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Acknowledgements 
Abstract
Table of Contents 
List of Tables 
List of Figures 
Acronyms 
1. Introduction 
1.1 Background 
1.2 Problem statement 
1.3 Research objectives and justification 
1.4 Conceptual framework 
1.5 Statement of hypothesis 
1.5.1 Hypothesis 1: Regional market interaction
1.5.2 Hypothesis 2: Model structure and validation
1.5.3 Hypothesis 3: Model application and policy simulations
1.6 Delimitations 
1.7 Dissertation outline
2. Maize market interaction in Eastern and Southern Africa 
2.1 Introduction 
2.2 Overview of the global maize market 
2.3 Overview of maize markets in Eastern and Southern Africa 
2.3.1 Maize consumption trends in Eastern and Southern Africa
2.3.2 Maize production trends in Eastern and Southern Africa
2.3.3 Evolution of maize trade in Eastern and Southern Africa
2.4 Maize price relationships in Eastern and Southern Africa
2.4.1 Price transmission and co-integration in Southern African maize markets
2.4.2 Data and methodology for analysis of trade defined regimes
2.4.3 Results for analysis of trade defined regimes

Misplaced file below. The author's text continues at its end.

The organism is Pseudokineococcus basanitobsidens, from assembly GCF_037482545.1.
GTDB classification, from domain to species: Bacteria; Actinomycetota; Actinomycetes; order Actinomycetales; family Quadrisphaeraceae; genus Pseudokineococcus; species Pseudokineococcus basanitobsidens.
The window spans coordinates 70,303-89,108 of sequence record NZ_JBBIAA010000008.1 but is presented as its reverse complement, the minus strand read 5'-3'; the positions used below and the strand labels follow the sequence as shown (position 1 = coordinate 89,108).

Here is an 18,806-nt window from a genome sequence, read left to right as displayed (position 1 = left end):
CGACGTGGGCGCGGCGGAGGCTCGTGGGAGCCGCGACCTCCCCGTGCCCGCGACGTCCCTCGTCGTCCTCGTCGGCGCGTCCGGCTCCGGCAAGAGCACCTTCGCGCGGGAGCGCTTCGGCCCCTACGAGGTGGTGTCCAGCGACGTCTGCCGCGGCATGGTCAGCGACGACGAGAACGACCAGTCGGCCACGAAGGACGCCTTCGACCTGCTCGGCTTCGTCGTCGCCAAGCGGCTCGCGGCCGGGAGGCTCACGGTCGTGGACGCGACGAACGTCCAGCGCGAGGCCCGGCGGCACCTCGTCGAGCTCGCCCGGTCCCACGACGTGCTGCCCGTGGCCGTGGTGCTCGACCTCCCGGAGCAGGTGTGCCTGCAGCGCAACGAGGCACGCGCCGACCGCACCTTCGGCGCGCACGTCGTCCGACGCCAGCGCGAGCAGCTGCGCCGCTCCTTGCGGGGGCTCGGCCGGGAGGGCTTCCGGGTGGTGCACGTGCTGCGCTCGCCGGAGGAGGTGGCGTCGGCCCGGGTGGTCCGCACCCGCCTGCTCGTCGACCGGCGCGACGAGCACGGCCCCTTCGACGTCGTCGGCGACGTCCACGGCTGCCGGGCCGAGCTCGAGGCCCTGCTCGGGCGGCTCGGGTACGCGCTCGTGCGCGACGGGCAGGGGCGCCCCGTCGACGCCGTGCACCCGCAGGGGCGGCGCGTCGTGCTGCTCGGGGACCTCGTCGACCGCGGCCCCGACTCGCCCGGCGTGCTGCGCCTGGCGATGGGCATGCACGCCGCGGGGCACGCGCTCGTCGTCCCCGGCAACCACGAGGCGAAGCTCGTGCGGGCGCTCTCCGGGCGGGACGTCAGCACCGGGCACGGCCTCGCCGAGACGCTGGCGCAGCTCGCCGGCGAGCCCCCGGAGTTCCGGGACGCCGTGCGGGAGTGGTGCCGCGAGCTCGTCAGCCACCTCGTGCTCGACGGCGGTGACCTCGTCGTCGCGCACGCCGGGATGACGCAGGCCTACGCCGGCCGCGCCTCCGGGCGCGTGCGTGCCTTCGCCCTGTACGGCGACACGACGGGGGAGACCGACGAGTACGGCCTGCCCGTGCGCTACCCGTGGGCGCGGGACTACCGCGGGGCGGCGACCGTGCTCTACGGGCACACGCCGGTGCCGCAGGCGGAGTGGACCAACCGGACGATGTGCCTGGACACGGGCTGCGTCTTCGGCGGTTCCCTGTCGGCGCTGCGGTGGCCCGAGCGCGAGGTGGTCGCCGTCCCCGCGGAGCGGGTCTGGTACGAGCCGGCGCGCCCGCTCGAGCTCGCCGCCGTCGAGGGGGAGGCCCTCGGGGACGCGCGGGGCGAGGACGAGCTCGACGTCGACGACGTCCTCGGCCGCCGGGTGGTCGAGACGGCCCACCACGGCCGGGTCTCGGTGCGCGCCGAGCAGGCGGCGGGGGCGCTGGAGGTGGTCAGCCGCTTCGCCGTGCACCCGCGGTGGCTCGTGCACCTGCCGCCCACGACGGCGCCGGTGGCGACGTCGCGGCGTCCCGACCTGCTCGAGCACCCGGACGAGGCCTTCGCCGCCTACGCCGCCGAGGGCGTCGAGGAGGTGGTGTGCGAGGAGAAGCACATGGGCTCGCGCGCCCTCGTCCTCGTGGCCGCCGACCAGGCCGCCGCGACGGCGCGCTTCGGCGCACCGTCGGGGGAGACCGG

2.4.4 Data and methodology for analysis of policy defined regimes
2.4.5 Results for analysis of policy defined regimes
2.5 Conclusions 
3. Trade flow specification and price formation 
3.1 Introduction 
3.2 Review of trade and price formation in different modelling frameworks
3.2.1 Homogeneous products and the spatial equilibrium condition
3.2.2 Heterogeneous products and the Armington assumption
3.2.3 Gravity models for trade analysis
3.3 Applicability of different methods to maize markets in the ESA region 
3.4 Proposed structure of the trade model
3.5 Trade-flow parameters 
3.6 Price formation 
3.7 Concluding remarks
4. Domestic market specification and model validation 
4.1 Introduction 
4.2 Model specification 
4.2.1 Domestic supply
4.2.2 Domestic demand
4.3 Model validation